Standards:

  • 4.MD.1. Know relative sizes of measurement units within one system of units including km, m, cm, kg, g, lb, oz, l, ml, hr, min and sec. Within a single system of measurement, express measurements in a larger unit in terms of a smaller unit. Record measurement equivalents in a two column table.
    • For example, know that 1ft is 12 times as long as 1in. Express the length of a 4ft snake as 48in. Generate a conversion table for feet and inches listing the number pairs (1, 12), (2, 24), (3, 36), ...
  • 4.MD.2. Use the four operations to solve word problems involving distances, intervals of time, liquid volumes, masses of objects, and money, including problems involving simple fractions or decimals, and problems that require expressing measurements given in a larger unit in terms of a smaller unit. Represent measurement quantities using diagrams such as number line diagrams that feature a measurement scale.
  • 4.MD.3. Apply the area and perimeter formulas for rectangles in real world and mathematical problems. For example, find the width of a rectangular room given the area of the flooring and the length, by viewing the area formula as a multiplication equation with an unknown factor. 

Discipline: Mathematics
Domain: 3-5 Measurement
Cluster: Apply appropriate techniques, tools, and formulas to determine measurements.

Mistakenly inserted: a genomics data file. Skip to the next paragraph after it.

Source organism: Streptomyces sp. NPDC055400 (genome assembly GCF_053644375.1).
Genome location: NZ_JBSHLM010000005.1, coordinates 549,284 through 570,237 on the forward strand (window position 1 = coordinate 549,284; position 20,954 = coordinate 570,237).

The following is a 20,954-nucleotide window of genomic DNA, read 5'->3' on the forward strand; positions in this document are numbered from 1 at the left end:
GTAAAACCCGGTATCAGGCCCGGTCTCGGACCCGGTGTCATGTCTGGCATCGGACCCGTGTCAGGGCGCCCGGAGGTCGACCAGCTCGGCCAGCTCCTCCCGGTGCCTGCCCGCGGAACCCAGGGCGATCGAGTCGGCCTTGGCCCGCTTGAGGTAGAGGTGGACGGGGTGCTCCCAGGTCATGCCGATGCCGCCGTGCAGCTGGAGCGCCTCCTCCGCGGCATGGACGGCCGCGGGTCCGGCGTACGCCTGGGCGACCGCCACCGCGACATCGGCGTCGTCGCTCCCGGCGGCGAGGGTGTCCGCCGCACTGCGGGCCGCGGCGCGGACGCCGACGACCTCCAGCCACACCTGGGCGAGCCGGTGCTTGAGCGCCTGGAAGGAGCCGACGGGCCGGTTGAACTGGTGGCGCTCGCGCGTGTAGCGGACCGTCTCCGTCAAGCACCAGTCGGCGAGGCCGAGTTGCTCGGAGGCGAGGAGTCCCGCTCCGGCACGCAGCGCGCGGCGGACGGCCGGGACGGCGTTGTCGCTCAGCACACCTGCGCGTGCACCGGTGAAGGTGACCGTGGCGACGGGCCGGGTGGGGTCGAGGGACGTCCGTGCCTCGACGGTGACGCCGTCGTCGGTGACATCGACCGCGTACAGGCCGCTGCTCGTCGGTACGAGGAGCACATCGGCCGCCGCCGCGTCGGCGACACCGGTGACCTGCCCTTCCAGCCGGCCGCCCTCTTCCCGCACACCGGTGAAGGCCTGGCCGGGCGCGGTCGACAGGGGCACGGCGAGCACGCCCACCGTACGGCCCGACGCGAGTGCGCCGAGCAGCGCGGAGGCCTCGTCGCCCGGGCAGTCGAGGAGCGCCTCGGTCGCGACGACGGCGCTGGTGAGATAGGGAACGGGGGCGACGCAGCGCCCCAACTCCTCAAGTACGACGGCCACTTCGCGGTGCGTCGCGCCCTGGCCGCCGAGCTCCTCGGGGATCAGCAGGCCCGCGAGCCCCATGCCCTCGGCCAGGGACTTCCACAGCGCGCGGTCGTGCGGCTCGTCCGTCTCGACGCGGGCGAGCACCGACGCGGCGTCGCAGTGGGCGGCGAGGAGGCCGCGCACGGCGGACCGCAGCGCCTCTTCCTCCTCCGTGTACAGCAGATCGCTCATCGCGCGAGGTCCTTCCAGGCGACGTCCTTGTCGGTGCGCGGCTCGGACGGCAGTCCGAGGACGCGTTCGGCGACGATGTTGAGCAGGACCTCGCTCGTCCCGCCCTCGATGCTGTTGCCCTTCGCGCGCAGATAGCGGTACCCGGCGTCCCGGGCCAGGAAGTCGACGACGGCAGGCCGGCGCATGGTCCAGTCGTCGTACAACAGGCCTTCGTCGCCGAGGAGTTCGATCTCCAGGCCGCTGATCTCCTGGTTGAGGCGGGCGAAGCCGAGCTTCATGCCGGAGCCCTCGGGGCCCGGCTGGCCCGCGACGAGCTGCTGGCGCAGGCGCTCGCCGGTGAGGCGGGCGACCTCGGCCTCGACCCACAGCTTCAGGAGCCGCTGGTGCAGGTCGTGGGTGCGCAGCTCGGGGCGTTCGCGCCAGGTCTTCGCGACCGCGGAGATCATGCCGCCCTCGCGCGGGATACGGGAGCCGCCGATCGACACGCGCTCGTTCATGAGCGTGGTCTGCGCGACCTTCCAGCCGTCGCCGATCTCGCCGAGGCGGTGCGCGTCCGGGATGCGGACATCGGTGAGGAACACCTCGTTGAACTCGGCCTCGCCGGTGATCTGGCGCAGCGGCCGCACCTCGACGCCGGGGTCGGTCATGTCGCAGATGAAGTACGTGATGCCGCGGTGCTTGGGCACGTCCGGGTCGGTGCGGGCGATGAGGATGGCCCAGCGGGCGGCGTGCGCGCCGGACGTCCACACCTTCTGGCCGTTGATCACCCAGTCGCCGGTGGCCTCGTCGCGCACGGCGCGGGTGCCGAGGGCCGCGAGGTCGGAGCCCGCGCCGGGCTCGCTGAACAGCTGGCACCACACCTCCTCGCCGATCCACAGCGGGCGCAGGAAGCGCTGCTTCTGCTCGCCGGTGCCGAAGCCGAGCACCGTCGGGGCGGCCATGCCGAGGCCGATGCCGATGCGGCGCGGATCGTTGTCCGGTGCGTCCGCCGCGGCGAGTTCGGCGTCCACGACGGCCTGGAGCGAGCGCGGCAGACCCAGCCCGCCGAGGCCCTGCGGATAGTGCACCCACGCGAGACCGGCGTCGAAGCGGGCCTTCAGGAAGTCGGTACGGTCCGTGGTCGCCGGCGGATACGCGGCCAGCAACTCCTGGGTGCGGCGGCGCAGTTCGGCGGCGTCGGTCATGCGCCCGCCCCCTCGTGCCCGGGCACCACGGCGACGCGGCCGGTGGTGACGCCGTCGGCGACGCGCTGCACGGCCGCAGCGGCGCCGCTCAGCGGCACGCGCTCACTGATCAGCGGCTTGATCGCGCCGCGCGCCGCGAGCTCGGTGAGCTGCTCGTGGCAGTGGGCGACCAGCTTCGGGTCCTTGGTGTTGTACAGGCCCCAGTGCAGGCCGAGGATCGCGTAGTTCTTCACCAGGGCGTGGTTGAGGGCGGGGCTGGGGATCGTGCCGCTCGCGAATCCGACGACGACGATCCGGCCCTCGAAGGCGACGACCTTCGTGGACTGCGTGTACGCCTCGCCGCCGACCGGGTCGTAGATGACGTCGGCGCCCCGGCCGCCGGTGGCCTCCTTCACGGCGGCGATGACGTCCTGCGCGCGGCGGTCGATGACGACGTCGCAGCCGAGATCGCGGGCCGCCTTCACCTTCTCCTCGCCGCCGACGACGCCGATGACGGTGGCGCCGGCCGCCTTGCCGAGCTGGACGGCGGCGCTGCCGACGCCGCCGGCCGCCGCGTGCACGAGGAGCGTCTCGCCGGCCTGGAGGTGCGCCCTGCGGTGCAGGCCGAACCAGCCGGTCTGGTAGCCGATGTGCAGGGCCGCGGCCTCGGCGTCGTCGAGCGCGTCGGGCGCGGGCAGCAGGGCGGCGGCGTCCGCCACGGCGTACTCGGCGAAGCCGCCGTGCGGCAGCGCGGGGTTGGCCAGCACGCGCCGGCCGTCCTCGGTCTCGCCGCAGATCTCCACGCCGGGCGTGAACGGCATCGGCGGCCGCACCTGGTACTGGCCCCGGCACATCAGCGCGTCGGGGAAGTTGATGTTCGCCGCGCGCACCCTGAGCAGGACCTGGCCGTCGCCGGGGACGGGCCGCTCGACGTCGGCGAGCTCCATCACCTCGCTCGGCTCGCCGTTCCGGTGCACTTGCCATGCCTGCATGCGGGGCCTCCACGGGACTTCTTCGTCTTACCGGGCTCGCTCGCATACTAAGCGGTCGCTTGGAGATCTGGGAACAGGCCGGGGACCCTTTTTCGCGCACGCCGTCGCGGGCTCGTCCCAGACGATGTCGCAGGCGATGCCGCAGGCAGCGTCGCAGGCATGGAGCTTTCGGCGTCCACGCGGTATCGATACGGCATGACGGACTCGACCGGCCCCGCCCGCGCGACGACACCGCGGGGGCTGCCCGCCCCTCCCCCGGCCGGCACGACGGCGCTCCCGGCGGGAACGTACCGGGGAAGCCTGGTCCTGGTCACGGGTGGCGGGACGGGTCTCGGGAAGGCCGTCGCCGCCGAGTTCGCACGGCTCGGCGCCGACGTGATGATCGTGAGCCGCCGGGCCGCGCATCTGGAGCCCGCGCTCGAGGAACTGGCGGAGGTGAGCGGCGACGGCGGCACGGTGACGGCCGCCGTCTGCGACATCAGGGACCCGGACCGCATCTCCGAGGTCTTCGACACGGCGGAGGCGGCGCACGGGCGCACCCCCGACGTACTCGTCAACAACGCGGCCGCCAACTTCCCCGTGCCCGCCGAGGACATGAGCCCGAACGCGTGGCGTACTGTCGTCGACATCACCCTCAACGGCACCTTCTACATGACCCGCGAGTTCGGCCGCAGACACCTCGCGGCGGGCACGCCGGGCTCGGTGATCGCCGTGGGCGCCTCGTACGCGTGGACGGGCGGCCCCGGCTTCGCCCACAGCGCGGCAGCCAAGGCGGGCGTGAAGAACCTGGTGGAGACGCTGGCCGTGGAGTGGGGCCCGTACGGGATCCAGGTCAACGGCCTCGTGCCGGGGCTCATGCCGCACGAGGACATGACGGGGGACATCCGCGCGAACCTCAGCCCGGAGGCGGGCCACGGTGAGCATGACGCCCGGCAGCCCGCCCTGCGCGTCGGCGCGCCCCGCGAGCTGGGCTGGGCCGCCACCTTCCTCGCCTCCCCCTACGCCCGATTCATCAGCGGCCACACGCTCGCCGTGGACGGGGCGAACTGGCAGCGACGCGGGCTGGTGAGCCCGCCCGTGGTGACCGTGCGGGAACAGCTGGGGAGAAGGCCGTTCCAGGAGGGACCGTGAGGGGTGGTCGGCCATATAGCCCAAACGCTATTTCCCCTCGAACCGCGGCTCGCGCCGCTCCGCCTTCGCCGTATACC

Grade(s): Grades 3–5
Standards:

In grades 3–5 all students should

  • develop strategies for estimating the perimeters, areas, and volumes of irregular shapes;
  • select and apply appropriate standard units and tools to measure length, area, volume, weight, time, temperature, and the size of angles;
  • select and use benchmarks to estimate measurements;
  • develop, understand, and use formulas to find the area of rectangles and related triangles and parallelograms; and
  • develop strategies to determine the surface areas and volumes of rectangular solids.

Discipline: Mathematics
Domain: 3-5 Measurement
Cluster: Understand measurable attributes of objects and the units, systems, and processes of measurement.
Grade(s): Grades 3–5
Standards:

In grades 3–5 all students should

  • understand such attributes as length, area, weight, volume, and size of angle and select the appropriate type of unit for measuring each attribute;
  • understand the need for measuring with standard units and become familiar with standard units in the customary and metric systems;
  • carry out simple unit conversions, such as from centimeters to meters, within a system of measurement;
  • understand that measurements are approximations and how differences in units affect precision; and
  • explore what happens to measurements of a two-dimensional shape such as its perimeter and area when the shape is changed in some way.

Discipline: Mathematics
Domain: All Problem Solving
Cluster: Instructional programs from kindergarten through grade 12 should enable all students to
Grade(s): Grades 3–5
Standards:

  • Build new mathematical knowledge through problem solving
  • Solve problems that arise in mathematics and in other contexts
  • Apply and adapt a variety of appropriate strategies to solve problems
  • Monitor and reflect on the process of mathematical problem solving